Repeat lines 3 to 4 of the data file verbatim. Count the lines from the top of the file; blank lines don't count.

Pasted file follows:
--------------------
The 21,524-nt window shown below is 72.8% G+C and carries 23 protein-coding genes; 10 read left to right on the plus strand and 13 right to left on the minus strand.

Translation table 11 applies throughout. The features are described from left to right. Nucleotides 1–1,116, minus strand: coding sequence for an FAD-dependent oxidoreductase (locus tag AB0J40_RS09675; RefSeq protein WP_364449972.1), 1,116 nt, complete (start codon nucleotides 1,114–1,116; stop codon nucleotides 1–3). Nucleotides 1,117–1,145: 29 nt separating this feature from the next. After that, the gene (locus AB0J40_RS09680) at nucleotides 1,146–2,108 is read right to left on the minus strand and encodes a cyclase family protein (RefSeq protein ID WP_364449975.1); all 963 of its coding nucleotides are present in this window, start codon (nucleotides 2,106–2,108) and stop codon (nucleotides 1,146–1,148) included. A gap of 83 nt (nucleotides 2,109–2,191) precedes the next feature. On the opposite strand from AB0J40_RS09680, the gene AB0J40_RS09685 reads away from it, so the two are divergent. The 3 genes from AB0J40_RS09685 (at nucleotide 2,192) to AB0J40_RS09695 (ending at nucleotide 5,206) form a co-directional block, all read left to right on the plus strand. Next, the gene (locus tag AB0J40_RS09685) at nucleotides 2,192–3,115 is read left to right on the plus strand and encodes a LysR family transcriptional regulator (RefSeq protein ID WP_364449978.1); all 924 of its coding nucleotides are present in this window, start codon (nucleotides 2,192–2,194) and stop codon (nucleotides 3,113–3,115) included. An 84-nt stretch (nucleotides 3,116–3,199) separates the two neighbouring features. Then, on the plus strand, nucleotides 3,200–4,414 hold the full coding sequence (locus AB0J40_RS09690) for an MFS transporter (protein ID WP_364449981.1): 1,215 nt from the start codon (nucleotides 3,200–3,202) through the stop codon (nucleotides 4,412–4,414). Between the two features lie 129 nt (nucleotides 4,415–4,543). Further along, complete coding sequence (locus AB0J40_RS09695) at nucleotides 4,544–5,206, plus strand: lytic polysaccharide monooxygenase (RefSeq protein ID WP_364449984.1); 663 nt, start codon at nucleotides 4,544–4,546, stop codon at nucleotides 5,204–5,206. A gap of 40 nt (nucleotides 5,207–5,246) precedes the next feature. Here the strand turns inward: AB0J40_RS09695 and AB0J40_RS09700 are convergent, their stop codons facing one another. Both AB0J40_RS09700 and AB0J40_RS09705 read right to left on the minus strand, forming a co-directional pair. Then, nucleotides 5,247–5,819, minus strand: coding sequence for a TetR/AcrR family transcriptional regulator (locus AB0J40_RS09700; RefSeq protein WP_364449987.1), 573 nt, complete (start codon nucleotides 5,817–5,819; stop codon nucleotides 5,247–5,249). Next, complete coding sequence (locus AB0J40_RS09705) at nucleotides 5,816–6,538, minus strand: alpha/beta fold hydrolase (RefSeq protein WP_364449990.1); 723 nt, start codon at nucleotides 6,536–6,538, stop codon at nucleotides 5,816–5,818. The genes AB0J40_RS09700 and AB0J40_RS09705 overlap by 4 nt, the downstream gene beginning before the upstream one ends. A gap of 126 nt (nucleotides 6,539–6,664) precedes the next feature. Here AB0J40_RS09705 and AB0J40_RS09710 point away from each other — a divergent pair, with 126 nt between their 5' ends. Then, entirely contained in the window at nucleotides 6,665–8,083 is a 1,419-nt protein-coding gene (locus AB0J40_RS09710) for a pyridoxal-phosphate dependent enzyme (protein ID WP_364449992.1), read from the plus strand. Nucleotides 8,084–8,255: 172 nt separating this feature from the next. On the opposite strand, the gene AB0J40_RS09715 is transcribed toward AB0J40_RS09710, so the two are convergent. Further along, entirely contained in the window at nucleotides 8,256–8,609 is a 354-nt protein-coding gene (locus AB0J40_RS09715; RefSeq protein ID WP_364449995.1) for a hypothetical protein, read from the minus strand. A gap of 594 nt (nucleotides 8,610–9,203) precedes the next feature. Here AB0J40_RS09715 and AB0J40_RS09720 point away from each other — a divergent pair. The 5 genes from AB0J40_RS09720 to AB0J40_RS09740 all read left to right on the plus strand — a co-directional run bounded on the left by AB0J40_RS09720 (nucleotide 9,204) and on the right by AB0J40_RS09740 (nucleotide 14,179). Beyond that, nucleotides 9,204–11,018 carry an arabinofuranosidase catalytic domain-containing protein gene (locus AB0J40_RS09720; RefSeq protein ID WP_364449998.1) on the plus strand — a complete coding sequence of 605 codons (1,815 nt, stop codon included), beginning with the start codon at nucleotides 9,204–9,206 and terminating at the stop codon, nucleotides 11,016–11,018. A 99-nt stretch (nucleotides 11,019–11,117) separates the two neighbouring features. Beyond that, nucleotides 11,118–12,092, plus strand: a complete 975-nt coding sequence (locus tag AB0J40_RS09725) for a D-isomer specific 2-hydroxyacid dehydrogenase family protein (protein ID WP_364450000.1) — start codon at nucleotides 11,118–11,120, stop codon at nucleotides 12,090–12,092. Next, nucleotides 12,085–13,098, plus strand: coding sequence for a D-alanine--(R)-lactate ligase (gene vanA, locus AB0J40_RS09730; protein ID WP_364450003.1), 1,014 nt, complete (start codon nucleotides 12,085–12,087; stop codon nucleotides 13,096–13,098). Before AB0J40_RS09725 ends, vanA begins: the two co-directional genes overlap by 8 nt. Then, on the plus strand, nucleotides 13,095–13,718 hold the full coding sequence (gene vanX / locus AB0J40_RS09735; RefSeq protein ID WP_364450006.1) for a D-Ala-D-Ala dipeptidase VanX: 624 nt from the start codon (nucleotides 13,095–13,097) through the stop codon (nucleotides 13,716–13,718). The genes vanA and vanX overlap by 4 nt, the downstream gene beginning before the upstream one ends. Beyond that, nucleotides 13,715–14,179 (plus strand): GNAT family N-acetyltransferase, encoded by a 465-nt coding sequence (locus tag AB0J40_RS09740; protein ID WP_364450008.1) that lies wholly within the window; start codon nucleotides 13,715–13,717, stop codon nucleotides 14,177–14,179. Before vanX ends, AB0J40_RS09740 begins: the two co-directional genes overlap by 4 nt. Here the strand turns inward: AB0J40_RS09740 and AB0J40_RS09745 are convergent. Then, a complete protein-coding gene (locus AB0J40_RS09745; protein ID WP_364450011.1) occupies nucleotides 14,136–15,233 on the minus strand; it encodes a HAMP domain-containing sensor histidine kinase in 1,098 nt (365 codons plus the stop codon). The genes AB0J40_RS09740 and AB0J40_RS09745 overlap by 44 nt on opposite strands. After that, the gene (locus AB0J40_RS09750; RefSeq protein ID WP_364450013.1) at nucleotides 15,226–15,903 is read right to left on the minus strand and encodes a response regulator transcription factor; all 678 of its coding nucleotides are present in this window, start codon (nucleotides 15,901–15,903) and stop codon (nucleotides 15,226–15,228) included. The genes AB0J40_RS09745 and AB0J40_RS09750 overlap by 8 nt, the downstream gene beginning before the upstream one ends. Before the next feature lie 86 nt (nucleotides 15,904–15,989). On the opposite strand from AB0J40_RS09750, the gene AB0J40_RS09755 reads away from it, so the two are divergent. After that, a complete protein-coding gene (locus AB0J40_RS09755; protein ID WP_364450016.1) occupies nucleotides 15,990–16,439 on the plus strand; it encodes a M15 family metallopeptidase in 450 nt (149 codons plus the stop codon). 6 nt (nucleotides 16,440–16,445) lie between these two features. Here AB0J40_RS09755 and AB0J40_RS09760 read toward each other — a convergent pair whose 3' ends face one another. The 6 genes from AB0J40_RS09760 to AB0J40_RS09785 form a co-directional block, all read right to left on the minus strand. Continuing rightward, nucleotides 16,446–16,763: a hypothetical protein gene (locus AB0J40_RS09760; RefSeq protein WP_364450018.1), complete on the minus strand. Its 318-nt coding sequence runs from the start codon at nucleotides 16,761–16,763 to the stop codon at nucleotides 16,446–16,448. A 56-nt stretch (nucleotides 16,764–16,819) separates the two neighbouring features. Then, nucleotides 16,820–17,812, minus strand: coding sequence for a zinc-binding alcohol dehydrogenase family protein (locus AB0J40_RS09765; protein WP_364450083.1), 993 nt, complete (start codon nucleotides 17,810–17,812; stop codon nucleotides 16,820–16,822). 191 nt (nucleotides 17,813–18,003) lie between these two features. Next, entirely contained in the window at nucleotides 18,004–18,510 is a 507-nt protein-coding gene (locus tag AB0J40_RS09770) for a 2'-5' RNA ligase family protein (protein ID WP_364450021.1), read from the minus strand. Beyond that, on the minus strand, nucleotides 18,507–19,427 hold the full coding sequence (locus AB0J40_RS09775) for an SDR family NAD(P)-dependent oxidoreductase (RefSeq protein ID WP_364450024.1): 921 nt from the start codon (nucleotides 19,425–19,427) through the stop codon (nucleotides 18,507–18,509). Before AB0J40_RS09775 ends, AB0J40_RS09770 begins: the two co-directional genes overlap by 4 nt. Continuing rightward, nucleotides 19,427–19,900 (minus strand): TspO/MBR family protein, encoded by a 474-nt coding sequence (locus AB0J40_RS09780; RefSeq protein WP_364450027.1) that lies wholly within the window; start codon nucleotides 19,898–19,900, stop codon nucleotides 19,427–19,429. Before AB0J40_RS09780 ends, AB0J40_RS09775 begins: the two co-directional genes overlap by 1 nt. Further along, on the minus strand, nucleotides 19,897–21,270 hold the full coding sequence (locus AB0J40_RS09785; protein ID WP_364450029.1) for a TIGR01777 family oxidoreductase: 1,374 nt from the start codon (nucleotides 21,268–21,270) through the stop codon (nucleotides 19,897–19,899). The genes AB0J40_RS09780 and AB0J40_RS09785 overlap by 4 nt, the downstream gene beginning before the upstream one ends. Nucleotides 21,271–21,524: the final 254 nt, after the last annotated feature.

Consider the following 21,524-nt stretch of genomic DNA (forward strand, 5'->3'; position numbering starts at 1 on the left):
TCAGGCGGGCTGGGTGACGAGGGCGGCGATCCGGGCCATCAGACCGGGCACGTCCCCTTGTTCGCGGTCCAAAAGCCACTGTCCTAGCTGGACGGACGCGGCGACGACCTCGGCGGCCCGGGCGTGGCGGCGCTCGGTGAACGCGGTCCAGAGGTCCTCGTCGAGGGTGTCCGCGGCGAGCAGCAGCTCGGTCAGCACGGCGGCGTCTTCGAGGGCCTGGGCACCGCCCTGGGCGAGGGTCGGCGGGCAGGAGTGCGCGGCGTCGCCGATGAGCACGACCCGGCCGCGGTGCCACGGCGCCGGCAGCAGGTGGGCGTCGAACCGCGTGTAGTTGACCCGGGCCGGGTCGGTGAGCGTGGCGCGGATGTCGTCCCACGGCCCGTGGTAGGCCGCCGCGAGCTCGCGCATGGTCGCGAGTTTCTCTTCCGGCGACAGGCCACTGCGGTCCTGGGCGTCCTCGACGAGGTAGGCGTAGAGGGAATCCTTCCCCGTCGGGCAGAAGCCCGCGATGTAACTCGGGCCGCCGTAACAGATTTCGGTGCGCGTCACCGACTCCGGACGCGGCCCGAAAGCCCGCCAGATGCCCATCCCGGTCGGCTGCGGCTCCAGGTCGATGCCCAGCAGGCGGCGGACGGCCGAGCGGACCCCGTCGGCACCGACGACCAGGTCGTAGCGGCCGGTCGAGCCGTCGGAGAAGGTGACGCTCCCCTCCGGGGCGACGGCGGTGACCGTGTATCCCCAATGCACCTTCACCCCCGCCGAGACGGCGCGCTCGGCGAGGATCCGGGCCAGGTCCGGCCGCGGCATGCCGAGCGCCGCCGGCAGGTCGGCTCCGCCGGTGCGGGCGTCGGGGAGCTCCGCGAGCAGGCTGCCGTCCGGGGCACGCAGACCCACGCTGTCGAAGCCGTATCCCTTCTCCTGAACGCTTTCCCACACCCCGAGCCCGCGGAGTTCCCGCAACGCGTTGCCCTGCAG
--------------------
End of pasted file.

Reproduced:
Consider the following 21,524-nt stretch of genomic DNA (forward strand, 5'->3'; position numbering starts at 1 on the left):
TCAGGCGGGCTGGGTGACGAGGGCGGCGATCCGGGCCATCAGACCGGGCACGTCCCCTTGTTCGCGGTCCAAAAGCCACTGTCCTAGCTGGACGGACGCGGCGACGACCTCGGCGGCCCGGGCGTGGCGGCGCTCGGTGAACGCGGTCCAGAGGTCCTCGTCGAGGGTGTCCGCGGCGAGCAGCAGCTCGGTCAGCACGGCGGCGTCTTCGAGGGCCTGGGCACCGCCCTGGGCGAGGGTCGGCGGGCAGGAGTGCGCGGCGTCGCCGATGAGCACGACCCGGCCGCGGTGCCACGGCGCCGGCAGCAGGTGGGCGTCGAACCGCGTGTAGTTGACCCGGGCCGGGTCGGTGAGCGTGGCGCGGATGTCGTCCCACGGCCCGTGGTAGGCCGCCGCGAGCTCGCGCATGGTCGCGAGTTTCTCTTCCGGCGACAGGCCACTGCGGTCCTGGGCGTCCTCGACGAGGTAGGCGTAGAGGGAATCCTTCCCCGTCGGGCAGAAGCCCGCGATGTAACTCGGGCCGCCGTAACAGATTTCGGTGCGCGTCACCGACTCCGGACGCGGCCCGAAAGCCCGCCAGATGCCCATCCCGGTCGGCTGCGGCTCCAGGTCGATGCCCAGCAGGCGGCGGACGGCCGAGCGGACCCCGTCGGCACCGACGACCAGGTCGTAGCGGCCGGTCGAGCCGTCGGAGAAGGTGACGCTCCCCTCCGGGGCGACGGCGGTGACCGTGTATCCCCAATGCACCTTCACCCCCGCCGAGACGGCGCGCTCGGCGAGGATCCGGGCCAGGTCCGGCCGCGGCATGCCGAGCGCCGCCGGCAGGTCGGCTCCGCCGGTGCGGGCGTCGGGGAGCTCCGCGAGCAGGCTGCCGTCCGGGGCACGCAGACCCACGCTGTCGAAGCCGTATCCCTTCTCCTGAACGCTTTCCCACACCCCGAGCCCGCGGAGTTCCCGCAACGCGTTGCCCTGCAG